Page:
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Old 05-12-2014, 18:03   #16
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Re: ICW Gulf Coast Cruising

In the ICW you will be relying a LOT ON MECHANICAL PROPULSION. Consider taking along a small outboard as backup.
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Old 05-12-2014, 20:42   #17
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Re: ICW Gulf Coast Cruising

Actually, having Sea Tow or Boat US isn't a bad idea.
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Old 05-12-2014, 21:00   #18
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Re: ICW Gulf Coast Cruising

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Actually, having Sea Tow or Boat US isn't a bad idea.
+1

Even if you do not use it the piece of mind is good. Boat US has a pretty good magazine to boot in addition to discounts.

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Old 06-12-2014, 12:43   #19
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Re: ICW Gulf Coast Cruising

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Don't know if this is the right forum for this question, as I posted this same inquiry last week and got zero replies. Any help would be appreciated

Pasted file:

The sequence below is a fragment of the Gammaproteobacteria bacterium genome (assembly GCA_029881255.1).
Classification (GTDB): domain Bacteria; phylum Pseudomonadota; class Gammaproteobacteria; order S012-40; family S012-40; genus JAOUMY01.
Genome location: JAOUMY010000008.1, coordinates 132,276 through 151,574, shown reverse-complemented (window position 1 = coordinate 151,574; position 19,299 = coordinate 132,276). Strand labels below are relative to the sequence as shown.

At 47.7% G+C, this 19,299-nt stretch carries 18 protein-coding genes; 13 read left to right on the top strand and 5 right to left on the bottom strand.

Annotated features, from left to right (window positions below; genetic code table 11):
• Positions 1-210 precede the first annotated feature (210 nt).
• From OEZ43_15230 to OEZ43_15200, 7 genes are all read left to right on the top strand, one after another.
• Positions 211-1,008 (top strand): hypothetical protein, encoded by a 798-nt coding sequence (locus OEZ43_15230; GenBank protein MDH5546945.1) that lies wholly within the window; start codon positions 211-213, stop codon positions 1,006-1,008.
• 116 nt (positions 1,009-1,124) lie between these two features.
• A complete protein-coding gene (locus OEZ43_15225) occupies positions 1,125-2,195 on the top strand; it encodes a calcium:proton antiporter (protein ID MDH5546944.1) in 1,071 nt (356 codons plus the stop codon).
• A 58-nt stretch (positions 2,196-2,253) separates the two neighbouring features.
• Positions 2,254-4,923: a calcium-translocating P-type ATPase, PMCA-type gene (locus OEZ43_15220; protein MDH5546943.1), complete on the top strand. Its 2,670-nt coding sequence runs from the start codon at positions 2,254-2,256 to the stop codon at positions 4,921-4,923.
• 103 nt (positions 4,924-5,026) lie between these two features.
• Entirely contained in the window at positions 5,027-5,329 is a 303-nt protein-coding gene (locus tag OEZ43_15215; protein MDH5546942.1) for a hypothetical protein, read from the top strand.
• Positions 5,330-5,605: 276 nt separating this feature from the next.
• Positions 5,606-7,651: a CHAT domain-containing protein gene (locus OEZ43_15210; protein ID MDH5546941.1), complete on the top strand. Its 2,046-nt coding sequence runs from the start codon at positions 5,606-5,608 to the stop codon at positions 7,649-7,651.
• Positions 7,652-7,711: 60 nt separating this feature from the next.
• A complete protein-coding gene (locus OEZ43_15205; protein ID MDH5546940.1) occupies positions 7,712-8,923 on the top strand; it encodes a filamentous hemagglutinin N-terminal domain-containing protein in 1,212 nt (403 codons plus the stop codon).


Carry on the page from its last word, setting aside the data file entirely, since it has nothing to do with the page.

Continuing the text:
My wife and I are getting somewhat bored boating on one ot the inland Texas lakes near home and would like to expand our horizons somewhat and cruise the ICW from Galveston to St. Petersburg, FL then possibly on to Key West. We would trailer our boat to Galveston and launch in the Kemah area.

Our boat is a 1997 Chaparral 260 Signature Sport cruiser with 7.4 Merc Cruiser and Bravo Three drive with around 350 hours. The only electronics are the radio and depth finder. Also for nav aid is a magnetic compass. Boat has been in fresh water its whole life and kept in a slip. It has the requisite bottom paint required for fresh water. Water circulation pump impeller replacement, along with complete lower unit overhaul and new anodes has just been completed. Boat is not equipped with a radar arch. Boat sleeps four, and we donít plan to travel at night or foul weather if we can help it.

That being said I have the following questions:

01. Size wise, you think this boat is suitable for the trip?
02. What electronics should be added.?
03. I plan on attending a USCG school or equivalent to get familiar with the ICW buoy system, nav aids and how to read a chart. Any suggestions here?
04. Are any maps and or charts available that show gas stops, marinas, hotels etc along the way?